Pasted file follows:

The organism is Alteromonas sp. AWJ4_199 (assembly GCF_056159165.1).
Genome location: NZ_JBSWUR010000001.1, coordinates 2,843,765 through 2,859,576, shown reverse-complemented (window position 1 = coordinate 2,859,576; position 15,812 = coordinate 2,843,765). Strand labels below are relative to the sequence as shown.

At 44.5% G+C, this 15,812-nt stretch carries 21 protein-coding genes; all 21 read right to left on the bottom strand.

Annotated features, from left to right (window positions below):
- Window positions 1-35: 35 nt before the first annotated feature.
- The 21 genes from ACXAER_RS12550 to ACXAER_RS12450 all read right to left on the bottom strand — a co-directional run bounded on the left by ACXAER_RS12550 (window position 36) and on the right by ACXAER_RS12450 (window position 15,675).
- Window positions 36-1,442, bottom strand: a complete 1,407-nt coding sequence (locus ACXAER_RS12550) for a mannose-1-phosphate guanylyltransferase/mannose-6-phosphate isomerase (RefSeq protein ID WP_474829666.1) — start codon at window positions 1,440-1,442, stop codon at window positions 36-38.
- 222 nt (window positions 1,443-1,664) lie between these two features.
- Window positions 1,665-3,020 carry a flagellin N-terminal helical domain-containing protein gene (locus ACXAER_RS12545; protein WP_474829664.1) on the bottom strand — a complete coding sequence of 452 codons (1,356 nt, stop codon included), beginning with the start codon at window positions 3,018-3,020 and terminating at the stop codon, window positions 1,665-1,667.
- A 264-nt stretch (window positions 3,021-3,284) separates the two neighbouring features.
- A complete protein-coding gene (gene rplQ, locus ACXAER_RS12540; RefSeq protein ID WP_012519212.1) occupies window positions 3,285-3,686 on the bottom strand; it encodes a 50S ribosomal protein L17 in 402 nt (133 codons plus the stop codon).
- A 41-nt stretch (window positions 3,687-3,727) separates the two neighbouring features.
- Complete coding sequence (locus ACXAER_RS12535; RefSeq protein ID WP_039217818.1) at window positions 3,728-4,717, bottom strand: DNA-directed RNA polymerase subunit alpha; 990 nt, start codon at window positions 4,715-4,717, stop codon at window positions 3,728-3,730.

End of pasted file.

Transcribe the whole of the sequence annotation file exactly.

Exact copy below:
The organism is Alteromonas sp. AWJ4_199 (assembly GCF_056159165.1).
Genome location: NZ_JBSWUR010000001.1, coordinates 2,843,765 through 2,859,576, shown reverse-complemented (window position 1 = coordinate 2,859,576; position 15,812 = coordinate 2,843,765). Strand labels below are relative to the sequence as shown.

At 44.5% G+C, this 15,812-nt stretch carries 21 protein-coding genes; all 21 read right to left on the bottom strand.

Annotated features, from left to right (window positions below):
- Window positions 1-35: 35 nt before the first annotated feature.
- The 21 genes from ACXAER_RS12550 to ACXAER_RS12450 all read right to left on the bottom strand — a co-directional run bounded on the left by ACXAER_RS12550 (window position 36) and on the right by ACXAER_RS12450 (window position 15,675).
- Window positions 36-1,442, bottom strand: a complete 1,407-nt coding sequence (locus ACXAER_RS12550) for a mannose-1-phosphate guanylyltransferase/mannose-6-phosphate isomerase (RefSeq protein ID WP_474829666.1) — start codon at window positions 1,440-1,442, stop codon at window positions 36-38.
- 222 nt (window positions 1,443-1,664) lie between these two features.
- Window positions 1,665-3,020 carry a flagellin N-terminal helical domain-containing protein gene (locus ACXAER_RS12545; protein WP_474829664.1) on the bottom strand — a complete coding sequence of 452 codons (1,356 nt, stop codon included), beginning with the start codon at window positions 3,018-3,020 and terminating at the stop codon, window positions 1,665-1,667.
- A 264-nt stretch (window positions 3,021-3,284) separates the two neighbouring features.
- A complete protein-coding gene (gene rplQ, locus ACXAER_RS12540; RefSeq protein ID WP_012519212.1) occupies window positions 3,285-3,686 on the bottom strand; it encodes a 50S ribosomal protein L17 in 402 nt (133 codons plus the stop codon).
- A 41-nt stretch (window positions 3,687-3,727) separates the two neighbouring features.
- Complete coding sequence (locus ACXAER_RS12535; RefSeq protein ID WP_039217818.1) at window positions 3,728-4,717, bottom strand: DNA-directed RNA polymerase subunit alpha; 990 nt, start codon at window positions 4,715-4,717, stop codon at window positions 3,728-3,730.